3 Credit-Building Tips for First-Time Homebuyers
Homeownership is part and parcel of the American dream. For most people, owning a home is a goal well worth the work it takes to achieve it. Irrespective of the cost, purchasing a home represents maturity and a certain amount of wealth. Regardless of the price, buying a home signifies maturity and a certain amount of wealth.
YHomebuying isn’t for the ignorant or faint-hearted. Ou needs to be aware of a multitude of information during the process. And if you don’t know much before dipping your toes into the real estate market, you’ll soon take a crash course.
Perhaps the biggest lesson you’ll learn is the need for a solid credit score. In most cases, having a decent score is the only way you’ll qualify for a loan. It’s necessary to get an interest rate that can save you thousands of dollars over the life of the mortgage.
When you’re ready to take the plunge, a few smart decisions can pay off in spades. Start working to increase your credit score when you start socking away cash to save for your down payment. When you’re ready to take the plunge aTo realizes your homebuying dream, follow these three credit-building tips for first-time homebuyers.
Becoming a good credit risk involves two key factors. First, you must be approved for credit even to have a credit score. Second, you must use that credit wisely to build a respectable one.
A mortgage lender won’t be willing to take a risk on you if you’ve never demonstrated your creditworthiness. So if you don’t have a credit score, use a standard or secured credit card to put you on the map. The latter is a good place to begin if you’re worried about qualifying for a traditional credit card.
Your payment history — making payments on time and paying at least the minimum required — comprises 35% of your credit score. Make sure your account is solid. Consider setting your monthly payments on autopay if you’re worried about forgetting to make them on time.
Another 30% of your score is based on the amount of money you owe as a percentage of all available credit. Strive to get approved for a good mix of credit but keep your credit utilization to less than 30%—the lower your utilization rate, the higher your credit score.
If you want a lender to trust you with the money involved in a mortgage, demonstrate you’re worth the risk. A history of using your credit wisely will prove you’re a good steward of someone else’s money.
Before you set your sights on that starter home, you might have set your sights on other shiny objects. Maybe it was an expensive sports car or a state-of-the-art home theater system. Likely, you didn’t pay cash for those items and are still paying for them.
TYour DTI is one-factor lenders will use to gauge your ability to handle a mortgage. Hose debts are helpful, as they show up as credit other lenders have trusted you to repay. But if you still owe a lot to them, it will impact your debt-to-income ratio. It would be best to focus on paying off that debt to position yourself for mortgage approval.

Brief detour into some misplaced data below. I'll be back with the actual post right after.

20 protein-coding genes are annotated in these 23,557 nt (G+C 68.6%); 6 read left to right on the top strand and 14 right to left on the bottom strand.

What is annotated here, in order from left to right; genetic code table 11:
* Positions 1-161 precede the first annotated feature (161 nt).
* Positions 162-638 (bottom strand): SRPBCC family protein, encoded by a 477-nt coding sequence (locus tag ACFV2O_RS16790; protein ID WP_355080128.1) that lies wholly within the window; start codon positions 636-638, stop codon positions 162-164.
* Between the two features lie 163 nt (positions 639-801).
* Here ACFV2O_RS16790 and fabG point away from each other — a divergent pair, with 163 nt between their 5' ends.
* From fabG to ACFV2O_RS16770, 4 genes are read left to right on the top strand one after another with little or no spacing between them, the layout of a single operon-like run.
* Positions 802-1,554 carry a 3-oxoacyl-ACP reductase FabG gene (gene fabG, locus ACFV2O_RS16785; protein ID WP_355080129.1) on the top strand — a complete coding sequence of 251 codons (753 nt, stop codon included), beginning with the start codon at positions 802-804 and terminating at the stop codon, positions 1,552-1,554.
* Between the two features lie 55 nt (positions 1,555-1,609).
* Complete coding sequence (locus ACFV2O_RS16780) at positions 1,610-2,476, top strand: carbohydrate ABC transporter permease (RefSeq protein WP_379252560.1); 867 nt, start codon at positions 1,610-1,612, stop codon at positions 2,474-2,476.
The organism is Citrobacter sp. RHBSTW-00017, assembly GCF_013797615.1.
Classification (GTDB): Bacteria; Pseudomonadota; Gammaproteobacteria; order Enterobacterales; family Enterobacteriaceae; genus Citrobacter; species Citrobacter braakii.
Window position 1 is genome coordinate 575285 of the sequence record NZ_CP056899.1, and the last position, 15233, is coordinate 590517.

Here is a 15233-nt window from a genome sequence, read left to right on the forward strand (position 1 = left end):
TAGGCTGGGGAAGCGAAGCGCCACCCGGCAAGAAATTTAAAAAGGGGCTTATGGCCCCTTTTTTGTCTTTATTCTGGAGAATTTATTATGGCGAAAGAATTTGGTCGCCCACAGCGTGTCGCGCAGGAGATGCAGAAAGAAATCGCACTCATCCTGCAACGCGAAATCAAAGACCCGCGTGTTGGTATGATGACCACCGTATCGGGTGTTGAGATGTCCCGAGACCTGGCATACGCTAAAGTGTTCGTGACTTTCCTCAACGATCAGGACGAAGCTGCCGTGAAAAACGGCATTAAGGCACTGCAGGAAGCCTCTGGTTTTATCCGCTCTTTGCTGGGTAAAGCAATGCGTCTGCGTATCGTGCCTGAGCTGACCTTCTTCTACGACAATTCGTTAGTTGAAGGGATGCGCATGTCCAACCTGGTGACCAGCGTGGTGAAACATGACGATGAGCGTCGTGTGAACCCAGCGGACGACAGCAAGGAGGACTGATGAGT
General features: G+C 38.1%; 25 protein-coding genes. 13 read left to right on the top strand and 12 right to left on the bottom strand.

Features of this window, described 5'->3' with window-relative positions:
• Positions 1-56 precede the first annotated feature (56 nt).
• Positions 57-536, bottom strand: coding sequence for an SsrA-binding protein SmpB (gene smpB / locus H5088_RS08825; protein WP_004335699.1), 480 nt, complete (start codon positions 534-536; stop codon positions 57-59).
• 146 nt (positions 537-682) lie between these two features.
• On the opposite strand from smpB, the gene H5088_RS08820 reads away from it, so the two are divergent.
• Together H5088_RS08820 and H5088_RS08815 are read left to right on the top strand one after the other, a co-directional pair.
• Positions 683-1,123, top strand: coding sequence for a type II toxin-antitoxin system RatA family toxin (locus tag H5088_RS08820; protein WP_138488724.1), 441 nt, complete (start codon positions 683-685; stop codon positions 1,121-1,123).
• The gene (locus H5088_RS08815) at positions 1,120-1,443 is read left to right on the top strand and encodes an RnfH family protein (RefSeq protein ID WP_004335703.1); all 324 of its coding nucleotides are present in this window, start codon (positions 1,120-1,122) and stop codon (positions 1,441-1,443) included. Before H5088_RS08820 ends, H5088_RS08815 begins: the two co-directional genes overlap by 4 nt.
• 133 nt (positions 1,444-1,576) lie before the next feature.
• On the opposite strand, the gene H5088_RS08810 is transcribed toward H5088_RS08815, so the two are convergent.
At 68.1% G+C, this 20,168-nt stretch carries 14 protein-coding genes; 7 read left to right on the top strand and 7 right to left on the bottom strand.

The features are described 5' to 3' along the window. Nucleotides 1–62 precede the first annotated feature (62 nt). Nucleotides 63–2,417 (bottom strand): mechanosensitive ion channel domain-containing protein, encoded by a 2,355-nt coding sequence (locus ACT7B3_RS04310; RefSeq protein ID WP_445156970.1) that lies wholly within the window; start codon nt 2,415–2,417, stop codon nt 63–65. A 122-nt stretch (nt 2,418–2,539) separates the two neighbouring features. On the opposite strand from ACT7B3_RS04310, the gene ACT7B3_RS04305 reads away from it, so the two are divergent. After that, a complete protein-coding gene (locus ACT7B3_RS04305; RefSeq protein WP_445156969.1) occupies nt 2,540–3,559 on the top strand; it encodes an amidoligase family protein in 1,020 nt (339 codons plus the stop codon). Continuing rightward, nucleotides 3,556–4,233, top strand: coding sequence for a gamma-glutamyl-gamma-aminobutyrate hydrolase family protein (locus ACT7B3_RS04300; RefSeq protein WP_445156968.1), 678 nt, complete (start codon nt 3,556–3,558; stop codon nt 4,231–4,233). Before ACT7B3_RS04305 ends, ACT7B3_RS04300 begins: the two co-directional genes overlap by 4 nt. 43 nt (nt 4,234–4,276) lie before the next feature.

Don’t overlook all the little debts, like that first credit card you’ve never paid down to zero. Many of those credit cards add up, and so does your interest in them. If you’re still paying off a vacation you took a few years ago, it will show up in your credit file.
Student loans are often a major factor in credit scores and qualifying for a mortgage. They are often major unsecured loans, sometimes repaid over the same time as a mortgage. You may be able to refinance your student loan at a lower interest rate to pay it off sooner.
Homeownership isn’t easy, so it’s often considered a dream! Homeownership isn’t easy, so it’s often considered a dream! But you’ll watch your credit score rise if you work at whittling it down by sacrificing a few luxuries. Paying off all other debt before applying for a home loan may not be realistic.
Just be careful about whose credit you use. If your credit score needs a boost, you may benefit from someone else’s better credit score. Otherwise, you could do more harm than good to your credit.
A cardholder can add just about anyone as an authorized user so long as the user qualifies as a cardholder. Qualifications include such things as age, verification of identity, and have a valid address in the United States. The income and apparent ability to pay requirements apply only to the primary cardholder.
Check whether the credit card company reports authorized user information to the major credit bureaus. Being an authorized user won’t help build your score if it doesn’t. Remember that building your credit, not accessing someone else’s credit line, should be the purpose.
You should also know that the primary cardholder makes timely payments. Make sure the person you choose has a solid payment history, so you don’t lower rather than raise your score. Conversely, don’t do anything as an authorized user that will bring down the primary cardholder’s score. Choose wisely and behave responsibly if you want this strategy to work for, not against, you.
The path to buying your first home can be rocky. That’s especially true if you’ve abused your credit in the past or if you haven’t started establishing a credit score.
Yet raising your score is eminently possible — all it takes is patience, time, and a laser focus on the end goal. If you can devote these things to the effort, you’ll find yourself resting easy and living the dream.